Opinion: Adding 1 million people along the Wilshire corridor could help L.A. create a sustainable city
What will Los Angeles look like in 2050?
Based on climate research conducted at UCLA, the answer to that question could potentially be very bleak. L.A. will be hotter, with more wildfires and less snow in the San Gabriels. As my colleague Mark Gold, UCLA’s vice chancellor for environment and sustainability, recently described it, the changing climate will make us “sort of like a ‘Phoenix by the sea.’”
Amidst these environmental challenges, L.A. County is forecast to grow by 1.5 million people – the equivalent of adding the population of Phoenix to our hotter, drier environs.
How can we absorb an additional 1.5 million people while accounting for the impacts of climate change, advancing environmental sustainability (100% local water, 100% renewable energy, and enhanced ecosystem and human health) and urban affordability without completely destroying the character that Angelenos love about their city?
The realities of population growth and a warming climate, however, mean that preventing change is not an option. Instead, we need to learn how to adapt and thrive in its midst.
As a thought experiment, my studio at UCLA, the Now Institute, proposes a happy medium between sweeping overhaul and stagnation — one that places 1.5 million additional people on only 1% of county land. By adding 1 million more people along the Wilshire Boulevard corridor (which already has a half million people, for a total 1.5 million) and another half million in other transit-oriented areas, we can add needed housing while preserving the neighborhood character and natural landscape of the remaining 99% of L.A. County.
The Wilshire corridor is a unique cross-section of Los Angeles. Spanning three cities over its 15.8 miles from the beach to downtown, it is home to people of diverse ethnicities and income levels, and is already three times as dense as the rest of urban L.A.
Wilshire Boulevard could easily accommodate another million residents. In fact, using Hong Kong’s residential building types, it could accommodate another 8 million people. In our relatively conservative model, the density of the Wilshire corridor would be less than that of Manhattan. The densest neighborhood in the corridor would be Koreatown, which, even after more than doubling its population, would still be less dense than Manhattan’s Upper East Side. Our proposal would extend the Purple Line light rail to Santa Monica, allowing more than a million residents to live within a half mile of a Metro stop.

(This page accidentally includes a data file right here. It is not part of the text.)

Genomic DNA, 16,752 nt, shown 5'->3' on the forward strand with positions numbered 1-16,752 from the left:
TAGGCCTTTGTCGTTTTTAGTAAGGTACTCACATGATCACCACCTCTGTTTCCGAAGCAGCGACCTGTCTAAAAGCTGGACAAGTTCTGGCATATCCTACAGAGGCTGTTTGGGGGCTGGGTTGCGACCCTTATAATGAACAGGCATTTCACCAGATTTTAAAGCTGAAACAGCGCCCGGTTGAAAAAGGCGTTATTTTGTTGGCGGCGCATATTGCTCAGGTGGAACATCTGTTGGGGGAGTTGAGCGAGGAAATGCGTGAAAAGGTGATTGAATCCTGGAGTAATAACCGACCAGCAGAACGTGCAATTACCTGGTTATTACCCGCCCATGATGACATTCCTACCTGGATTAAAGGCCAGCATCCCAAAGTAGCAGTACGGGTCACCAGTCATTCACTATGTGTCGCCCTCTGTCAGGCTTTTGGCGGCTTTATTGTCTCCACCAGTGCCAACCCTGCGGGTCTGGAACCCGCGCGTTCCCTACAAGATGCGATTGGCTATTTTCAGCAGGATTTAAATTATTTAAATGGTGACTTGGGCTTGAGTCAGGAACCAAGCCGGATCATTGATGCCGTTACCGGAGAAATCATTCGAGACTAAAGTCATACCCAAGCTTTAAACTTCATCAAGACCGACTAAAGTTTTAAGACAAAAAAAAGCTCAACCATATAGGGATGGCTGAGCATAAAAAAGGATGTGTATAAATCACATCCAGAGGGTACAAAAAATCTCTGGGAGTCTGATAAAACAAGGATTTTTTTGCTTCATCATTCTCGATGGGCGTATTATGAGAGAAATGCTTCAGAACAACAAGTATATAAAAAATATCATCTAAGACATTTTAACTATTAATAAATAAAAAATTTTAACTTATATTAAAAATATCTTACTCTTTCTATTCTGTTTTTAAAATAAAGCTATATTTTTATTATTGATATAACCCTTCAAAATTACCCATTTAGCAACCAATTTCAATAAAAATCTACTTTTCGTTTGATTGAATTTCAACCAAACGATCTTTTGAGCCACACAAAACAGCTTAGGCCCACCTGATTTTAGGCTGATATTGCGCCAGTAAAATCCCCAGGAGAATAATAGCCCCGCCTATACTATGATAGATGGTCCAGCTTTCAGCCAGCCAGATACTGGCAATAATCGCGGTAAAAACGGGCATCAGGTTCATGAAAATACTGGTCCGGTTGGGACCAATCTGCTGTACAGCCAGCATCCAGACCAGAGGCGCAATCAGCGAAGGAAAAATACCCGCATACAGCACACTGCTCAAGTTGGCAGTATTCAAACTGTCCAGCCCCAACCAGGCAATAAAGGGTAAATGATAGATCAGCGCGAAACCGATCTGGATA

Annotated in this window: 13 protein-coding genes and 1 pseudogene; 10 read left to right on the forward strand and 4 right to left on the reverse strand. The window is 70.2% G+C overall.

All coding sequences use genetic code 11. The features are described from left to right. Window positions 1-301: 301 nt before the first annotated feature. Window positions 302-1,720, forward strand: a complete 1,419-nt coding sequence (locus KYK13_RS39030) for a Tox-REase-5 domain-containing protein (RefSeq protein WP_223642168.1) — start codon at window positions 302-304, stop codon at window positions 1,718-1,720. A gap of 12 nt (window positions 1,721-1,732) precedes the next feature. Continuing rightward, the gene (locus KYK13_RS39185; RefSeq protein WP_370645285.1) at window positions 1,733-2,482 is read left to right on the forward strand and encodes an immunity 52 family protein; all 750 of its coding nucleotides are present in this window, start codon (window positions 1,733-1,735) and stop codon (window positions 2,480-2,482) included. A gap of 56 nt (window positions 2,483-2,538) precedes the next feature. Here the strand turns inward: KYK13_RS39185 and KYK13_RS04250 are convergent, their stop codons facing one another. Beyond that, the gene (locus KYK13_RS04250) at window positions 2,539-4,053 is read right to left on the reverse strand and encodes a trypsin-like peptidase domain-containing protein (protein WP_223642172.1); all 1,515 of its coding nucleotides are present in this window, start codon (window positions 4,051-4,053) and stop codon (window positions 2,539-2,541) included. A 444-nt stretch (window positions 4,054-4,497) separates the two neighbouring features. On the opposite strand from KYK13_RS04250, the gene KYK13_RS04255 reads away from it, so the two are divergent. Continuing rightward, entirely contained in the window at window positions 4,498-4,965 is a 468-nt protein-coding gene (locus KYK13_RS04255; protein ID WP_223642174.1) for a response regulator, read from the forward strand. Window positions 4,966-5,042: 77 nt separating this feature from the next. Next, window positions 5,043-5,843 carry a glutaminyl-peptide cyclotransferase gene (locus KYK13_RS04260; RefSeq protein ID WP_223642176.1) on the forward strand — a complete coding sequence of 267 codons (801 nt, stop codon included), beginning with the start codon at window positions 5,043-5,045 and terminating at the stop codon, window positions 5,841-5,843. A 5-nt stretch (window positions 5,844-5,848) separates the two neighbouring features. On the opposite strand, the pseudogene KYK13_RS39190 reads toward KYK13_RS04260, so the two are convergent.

This densification strategy would allow more Los Angeles residents to live a public transit-based lifestyle in a moderate coastal climate zone — one less prone to wildfires, extreme heat days and associated spikes in electricity consumption. The strategy also diminishes water demand from single-family lawns, reduces vehicular emissions associated with sprawl, and protects an area 10 times its size —150,000 acres — that would have to be developed to meet housing demand at L.A.’s current densities. By building upward instead of outward, the corridor could easily create 70% more public open space for stormwater capture, habitat, and heat diffusion.
Moreover, advancing available housing stock at a broad scale along Wilshire Boulevard reduces demand pressure on the entire L.A. housing market. Affordability depends on availability. Los Angeles is in a housing crisis not because of the proliferation of high-rise luxury apartments — which actually alleviate pressure on the rest of the housing stock and drive prices down at the macro scale — but because an artificial constraint on development limits the overall supply. Current hurdles to development and a high supply-demand gap make luxury housing the most logical option for developers today, but a building boom along the corridor would open up development opportunities for affordable housing, including micro-units and other inexpensive to mid-level housing.
Los Angeles prides itself on its diversity, inclusivity and flexibility. Generational shifts, both in the post child-rearing cohort and the younger generations, have created subsets of the population who prefer a more social, less domestic metropolitan lifestyle like that in other megacities such as London, Paris and New York. Affordable options ought to be available for those who want to live this urban lifestyle. Our model provides this option for about 10% of the population, while the remaining 90% could live as they do today.
Density is often met with resistance, But, done smartly, hyperdense development can align with neighborhood preservation goals, allowing 99% of the county to maintain its suburban skyline and lifestyle. Even within the 1% densification area, development can be targeted to protect historic buildings and neighborhoods, and to blend residential districts synergistically with retail and commercial properties.
This Wilshire demonstration study certainly isn’t the only way to deal with growth and change, but it is one example of the kind of macro-scale growth strategy L.A. will need in order to grow sustainably and thoughtfully. Alternatively, we could continue our inexorable sprawl into undeveloped northern L.A. County open spaces like Newhall Ranch. Or we could build on the current widespread transit-oriented development densification movement that shows promise, but has elicited significant blowback.
L.A. will grow, and it will change — whether we like it or not. Directing that growth and change with well thought-out, proactive and creative measures is the only way to ensure a sustainable, affordable and recognizable 2050 Los Angeles.
Thom Mayne is a UCLA distinguished professor of architecture and urban design, and is the executive director of the Now Institute.
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